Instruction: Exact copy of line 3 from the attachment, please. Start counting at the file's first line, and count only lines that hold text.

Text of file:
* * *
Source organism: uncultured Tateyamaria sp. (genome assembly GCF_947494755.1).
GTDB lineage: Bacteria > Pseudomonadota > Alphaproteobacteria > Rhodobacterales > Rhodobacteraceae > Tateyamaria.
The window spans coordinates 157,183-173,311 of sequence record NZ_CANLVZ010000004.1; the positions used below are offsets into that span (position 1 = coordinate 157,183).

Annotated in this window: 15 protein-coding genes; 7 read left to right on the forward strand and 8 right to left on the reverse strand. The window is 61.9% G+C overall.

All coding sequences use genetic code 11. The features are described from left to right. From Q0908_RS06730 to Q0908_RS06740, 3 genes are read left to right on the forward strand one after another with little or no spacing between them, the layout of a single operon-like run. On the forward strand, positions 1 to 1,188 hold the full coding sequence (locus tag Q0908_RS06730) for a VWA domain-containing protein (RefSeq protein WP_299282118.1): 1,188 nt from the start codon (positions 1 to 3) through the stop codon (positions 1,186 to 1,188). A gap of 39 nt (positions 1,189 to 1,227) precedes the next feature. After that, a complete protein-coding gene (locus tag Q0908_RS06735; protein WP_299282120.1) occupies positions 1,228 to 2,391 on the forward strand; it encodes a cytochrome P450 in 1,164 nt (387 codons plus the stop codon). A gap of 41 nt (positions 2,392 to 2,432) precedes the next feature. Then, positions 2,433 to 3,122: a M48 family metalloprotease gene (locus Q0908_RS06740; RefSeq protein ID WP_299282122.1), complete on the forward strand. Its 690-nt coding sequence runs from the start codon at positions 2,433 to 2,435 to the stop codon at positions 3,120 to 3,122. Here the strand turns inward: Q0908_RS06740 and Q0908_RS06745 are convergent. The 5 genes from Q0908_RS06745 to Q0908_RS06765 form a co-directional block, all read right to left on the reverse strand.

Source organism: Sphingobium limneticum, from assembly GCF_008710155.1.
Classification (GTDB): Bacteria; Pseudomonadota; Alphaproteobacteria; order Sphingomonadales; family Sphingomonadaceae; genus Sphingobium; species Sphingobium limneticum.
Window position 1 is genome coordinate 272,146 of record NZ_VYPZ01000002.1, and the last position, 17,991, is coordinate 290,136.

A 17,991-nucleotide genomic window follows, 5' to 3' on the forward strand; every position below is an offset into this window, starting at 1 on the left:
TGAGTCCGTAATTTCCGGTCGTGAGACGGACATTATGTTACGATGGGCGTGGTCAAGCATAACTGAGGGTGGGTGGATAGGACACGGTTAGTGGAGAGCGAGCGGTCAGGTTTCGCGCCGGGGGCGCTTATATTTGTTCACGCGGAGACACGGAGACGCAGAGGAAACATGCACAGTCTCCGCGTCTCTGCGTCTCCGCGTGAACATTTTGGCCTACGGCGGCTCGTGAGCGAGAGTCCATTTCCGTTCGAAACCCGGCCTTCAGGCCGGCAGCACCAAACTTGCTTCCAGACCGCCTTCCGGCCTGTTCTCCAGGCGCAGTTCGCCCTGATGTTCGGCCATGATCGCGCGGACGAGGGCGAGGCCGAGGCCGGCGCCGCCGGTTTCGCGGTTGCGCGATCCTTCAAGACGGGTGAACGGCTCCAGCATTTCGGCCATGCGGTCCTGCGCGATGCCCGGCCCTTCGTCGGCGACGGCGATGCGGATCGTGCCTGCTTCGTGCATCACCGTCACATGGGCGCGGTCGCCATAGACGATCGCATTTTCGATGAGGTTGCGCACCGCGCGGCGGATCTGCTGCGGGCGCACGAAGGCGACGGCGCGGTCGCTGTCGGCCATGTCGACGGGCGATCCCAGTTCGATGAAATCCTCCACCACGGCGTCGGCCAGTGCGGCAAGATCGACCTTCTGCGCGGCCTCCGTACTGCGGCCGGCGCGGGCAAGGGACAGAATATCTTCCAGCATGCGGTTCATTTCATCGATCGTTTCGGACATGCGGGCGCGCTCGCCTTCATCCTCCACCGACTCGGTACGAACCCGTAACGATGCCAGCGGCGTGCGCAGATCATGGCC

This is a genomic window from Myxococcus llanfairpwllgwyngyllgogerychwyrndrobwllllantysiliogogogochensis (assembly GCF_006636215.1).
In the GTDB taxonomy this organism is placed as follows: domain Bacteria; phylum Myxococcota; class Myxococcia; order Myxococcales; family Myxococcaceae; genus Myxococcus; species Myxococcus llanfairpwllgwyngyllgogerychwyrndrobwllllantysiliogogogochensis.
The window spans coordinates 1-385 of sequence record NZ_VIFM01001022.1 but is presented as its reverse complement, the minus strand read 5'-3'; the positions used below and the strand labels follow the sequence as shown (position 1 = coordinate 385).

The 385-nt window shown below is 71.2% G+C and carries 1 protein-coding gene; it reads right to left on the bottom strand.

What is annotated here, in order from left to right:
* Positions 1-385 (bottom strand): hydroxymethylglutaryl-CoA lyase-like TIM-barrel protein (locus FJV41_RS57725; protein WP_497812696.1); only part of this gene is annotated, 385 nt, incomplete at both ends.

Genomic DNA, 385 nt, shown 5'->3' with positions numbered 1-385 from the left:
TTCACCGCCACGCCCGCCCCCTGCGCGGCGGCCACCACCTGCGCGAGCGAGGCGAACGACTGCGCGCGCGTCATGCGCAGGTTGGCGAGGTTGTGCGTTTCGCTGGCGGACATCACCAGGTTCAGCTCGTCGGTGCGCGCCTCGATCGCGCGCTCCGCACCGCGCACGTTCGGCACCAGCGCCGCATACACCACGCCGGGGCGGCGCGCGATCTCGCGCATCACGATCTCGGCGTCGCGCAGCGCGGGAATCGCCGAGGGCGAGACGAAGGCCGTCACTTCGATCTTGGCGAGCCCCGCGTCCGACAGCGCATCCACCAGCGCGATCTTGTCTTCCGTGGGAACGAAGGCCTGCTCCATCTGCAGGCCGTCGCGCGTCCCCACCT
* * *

The window spans coordinates 157,183-173,311 of sequence record NZ_CANLVZ010000004.1; the positions used below are offsets into that span (position 1 = coordinate 157,183).